What Are Ketone Bodies?

What Are Ketone Bodies?

We produce ketone bodies - or fuel from fatty acids during a ketogenic diet, when fasting or when taking MCTs, which is important to keep the body moving.


So, what are these 'ketone fuels' anyway?

The ketone bodies that we produce when on a ketogenic diet, when fasting, or when taking MCTs, are an alternate, brain- and body-friendly fuel derived from fatty acids (and some amino acids).


The ketone bodies are Acetoacetate, ß-hydroxybutyric acid (BOHB) and Acetone. These ketone bodies are produced through a process called 'ketogenesis' in the liver. Acetoacetate is the primary ketone body, and this is converted to BOHB, which functions as the main ketone 'fuel'.[1]


BOHB can be used by most tissue in the body and most importantly is easily used by heart tissue as a preferred fuel, muscle tissue, and the brain and central nervous system (which usually relies on glucose for fuel.) This ability of the brain and nervous system to use ketones is pretty amazing...


In a natural state (think of a caveman running around on the Savannah!) there'd be times when carbohydrate foods would be really scarce. A restriction of carbohydrate results in reduced insulin levels, reduced lipogenesis (the creation of fats) and fat accumulation. When glycogen (your stored carb reserve) become insufficient to supply the glucose necessary for normal fat oxidation and for the supply of glucose to the CNS, an alternative fuel source is needed.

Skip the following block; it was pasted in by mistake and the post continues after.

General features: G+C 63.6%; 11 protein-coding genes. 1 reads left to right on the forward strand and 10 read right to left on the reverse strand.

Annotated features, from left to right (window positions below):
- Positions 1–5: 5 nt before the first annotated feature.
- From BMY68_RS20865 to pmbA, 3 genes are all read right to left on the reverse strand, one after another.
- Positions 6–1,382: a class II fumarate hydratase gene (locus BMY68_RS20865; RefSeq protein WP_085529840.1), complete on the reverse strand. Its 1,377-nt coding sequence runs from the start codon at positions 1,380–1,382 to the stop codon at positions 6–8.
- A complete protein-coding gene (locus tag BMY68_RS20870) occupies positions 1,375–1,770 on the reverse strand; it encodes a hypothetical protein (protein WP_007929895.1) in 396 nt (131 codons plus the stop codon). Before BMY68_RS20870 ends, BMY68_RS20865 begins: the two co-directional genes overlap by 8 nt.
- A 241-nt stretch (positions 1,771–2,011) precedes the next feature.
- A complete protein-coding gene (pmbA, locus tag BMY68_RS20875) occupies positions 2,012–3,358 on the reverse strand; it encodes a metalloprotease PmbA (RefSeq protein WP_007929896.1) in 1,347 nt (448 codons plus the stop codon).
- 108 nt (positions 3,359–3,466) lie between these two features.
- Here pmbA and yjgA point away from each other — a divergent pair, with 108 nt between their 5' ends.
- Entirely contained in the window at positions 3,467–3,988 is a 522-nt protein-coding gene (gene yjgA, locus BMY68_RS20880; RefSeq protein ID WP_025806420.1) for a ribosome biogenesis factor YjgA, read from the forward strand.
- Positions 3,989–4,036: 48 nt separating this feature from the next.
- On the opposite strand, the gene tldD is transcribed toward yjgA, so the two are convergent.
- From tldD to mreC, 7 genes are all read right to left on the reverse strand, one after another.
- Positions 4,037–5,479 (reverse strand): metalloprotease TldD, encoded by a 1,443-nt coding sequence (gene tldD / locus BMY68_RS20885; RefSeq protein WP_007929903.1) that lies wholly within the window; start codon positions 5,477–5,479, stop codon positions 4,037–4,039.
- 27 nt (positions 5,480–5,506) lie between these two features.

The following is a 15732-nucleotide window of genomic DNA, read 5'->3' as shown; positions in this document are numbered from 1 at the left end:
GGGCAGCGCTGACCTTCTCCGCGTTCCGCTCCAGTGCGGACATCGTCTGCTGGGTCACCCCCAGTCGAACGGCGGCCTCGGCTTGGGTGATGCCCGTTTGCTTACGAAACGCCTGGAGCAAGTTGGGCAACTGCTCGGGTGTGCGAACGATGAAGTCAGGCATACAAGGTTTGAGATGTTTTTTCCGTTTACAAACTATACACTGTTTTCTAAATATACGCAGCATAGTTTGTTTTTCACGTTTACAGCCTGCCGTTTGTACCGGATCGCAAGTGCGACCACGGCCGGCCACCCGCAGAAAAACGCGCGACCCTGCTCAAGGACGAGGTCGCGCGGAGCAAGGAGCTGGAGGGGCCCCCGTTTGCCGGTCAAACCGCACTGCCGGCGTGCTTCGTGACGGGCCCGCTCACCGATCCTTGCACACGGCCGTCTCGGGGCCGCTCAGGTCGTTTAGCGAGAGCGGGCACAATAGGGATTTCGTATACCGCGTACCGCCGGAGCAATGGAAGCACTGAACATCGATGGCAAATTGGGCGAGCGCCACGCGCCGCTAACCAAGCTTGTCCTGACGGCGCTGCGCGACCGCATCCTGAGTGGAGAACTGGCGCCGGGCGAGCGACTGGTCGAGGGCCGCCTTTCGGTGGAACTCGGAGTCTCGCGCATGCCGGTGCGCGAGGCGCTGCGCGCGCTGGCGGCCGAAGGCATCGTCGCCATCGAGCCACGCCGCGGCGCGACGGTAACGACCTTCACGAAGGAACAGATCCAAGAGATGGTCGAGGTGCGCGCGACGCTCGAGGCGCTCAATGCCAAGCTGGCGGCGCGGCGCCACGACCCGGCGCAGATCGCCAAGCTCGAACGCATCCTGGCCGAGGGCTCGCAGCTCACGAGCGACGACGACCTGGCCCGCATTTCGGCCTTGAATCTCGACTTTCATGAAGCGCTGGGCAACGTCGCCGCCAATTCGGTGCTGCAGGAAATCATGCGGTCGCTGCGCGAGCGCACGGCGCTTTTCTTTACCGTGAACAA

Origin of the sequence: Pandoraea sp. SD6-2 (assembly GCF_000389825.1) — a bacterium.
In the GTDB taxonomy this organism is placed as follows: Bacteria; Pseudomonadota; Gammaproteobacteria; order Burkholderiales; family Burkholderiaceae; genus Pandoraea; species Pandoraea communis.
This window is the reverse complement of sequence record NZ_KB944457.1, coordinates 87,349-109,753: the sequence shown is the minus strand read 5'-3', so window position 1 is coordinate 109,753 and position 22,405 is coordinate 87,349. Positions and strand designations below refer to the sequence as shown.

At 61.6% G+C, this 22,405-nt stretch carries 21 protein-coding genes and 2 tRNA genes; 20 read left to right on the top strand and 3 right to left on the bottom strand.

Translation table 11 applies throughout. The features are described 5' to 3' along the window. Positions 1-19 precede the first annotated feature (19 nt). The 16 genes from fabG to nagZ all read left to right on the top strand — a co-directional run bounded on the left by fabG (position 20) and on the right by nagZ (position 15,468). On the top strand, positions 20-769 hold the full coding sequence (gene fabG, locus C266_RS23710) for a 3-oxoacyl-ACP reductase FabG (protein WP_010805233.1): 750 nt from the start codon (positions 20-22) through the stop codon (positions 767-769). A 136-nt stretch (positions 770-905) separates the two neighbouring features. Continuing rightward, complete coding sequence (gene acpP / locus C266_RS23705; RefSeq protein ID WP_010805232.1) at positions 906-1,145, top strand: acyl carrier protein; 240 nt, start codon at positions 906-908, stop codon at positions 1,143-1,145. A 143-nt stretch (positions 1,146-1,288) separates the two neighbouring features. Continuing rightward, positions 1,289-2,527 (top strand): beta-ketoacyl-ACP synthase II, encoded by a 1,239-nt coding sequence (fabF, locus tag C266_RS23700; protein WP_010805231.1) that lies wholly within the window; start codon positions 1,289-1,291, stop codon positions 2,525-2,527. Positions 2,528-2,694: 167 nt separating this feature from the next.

The CNS typically doesn't use fat for fuel for two reasons:

  • The common dietary fats (consisting of long chain fatty acids) are usually bound to a protein called 'albumin' and can't cross the blood-brain barrier.
  • Use of fats in the brain demands more oxygen than using glucose, which can starve brain cells of oxygen! This results in oxidative damage and impaired fuel provision to those neurons (not good!).

But, some dietary fats (such as short and medium chain triglycerides), and ketones, are able to easily cross the blood-brain barrier (as they are not bound to albumin) AND they do not promote the same raft of problems usually resulting from fat metabolism in the brain.


[1] Technically BOHB is not a ketone body as the ketone moiety has been reduced to a hydroxyl group

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Danny Urbinder

Danny Urbinder is a qualified naturopath and lecturer. He has been passionate about complementary and integrative medicine for over 25 years.

As a qualified naturopath who graduated from the Southern School of Natural Medicine, Danny lectured in Nutritional Biochemistry at the Australian College of Natural Medicine for many years. He also worked in functional pathology at Australian Reference Laboratories as Technical Services and State Manager.

For 15 years, since 2005, Danny worked at BioCeuticals as Director of Education and Director of Clinical Services. In 2012 he created and headed up FX Medicine, an online education platform bringing together education, research news and stories, to provide a high-quality reference source for those seeking evidence-based information on complementary and integrative medicine.